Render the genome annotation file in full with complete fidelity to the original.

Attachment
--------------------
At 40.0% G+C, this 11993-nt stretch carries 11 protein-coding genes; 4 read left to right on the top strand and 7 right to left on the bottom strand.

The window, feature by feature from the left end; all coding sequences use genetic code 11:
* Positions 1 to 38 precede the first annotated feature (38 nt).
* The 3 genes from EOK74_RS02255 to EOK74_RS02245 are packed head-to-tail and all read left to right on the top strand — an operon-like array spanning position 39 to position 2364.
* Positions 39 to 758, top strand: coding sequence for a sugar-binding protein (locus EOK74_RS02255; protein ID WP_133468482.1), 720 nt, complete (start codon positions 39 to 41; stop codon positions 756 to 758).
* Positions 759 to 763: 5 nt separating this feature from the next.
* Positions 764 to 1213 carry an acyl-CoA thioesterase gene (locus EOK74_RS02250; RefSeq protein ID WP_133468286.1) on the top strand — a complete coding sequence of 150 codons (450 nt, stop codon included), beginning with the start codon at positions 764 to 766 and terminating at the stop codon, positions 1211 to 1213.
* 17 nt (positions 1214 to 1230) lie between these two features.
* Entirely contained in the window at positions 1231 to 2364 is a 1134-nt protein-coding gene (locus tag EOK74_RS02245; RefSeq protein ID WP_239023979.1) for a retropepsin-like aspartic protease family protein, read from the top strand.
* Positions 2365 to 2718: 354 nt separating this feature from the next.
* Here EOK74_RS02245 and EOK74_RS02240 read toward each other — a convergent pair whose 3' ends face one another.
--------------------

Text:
At 40.0% G+C, this 11993-nt stretch carries 11 protein-coding genes; 4 read left to right on the top strand and 7 right to left on the bottom strand.

The window, feature by feature from the left end; all coding sequences use genetic code 11:
* Positions 1 to 38 precede the first annotated feature (38 nt).
* The 3 genes from EOK74_RS02255 to EOK74_RS02245 are packed head-to-tail and all read left to right on the top strand — an operon-like array spanning position 39 to position 2364.
* Positions 39 to 758, top strand: coding sequence for a sugar-binding protein (locus EOK74_RS02255; protein ID WP_133468482.1), 720 nt, complete (start codon positions 39 to 41; stop codon positions 756 to 758).
* Positions 759 to 763: 5 nt separating this feature from the next.
* Positions 764 to 1213 carry an acyl-CoA thioesterase gene (locus EOK74_RS02250; RefSeq protein ID WP_133468286.1) on the top strand — a complete coding sequence of 150 codons (450 nt, stop codon included), beginning with the start codon at positions 764 to 766 and terminating at the stop codon, positions 1211 to 1213.
* 17 nt (positions 1214 to 1230) lie between these two features.
* Entirely contained in the window at positions 1231 to 2364 is a 1134-nt protein-coding gene (locus tag EOK74_RS02245; RefSeq protein ID WP_239023979.1) for a retropepsin-like aspartic protease family protein, read from the top strand.
* Positions 2365 to 2718: 354 nt separating this feature from the next.
* Here EOK74_RS02245 and EOK74_RS02240 read toward each other — a convergent pair whose 3' ends face one another.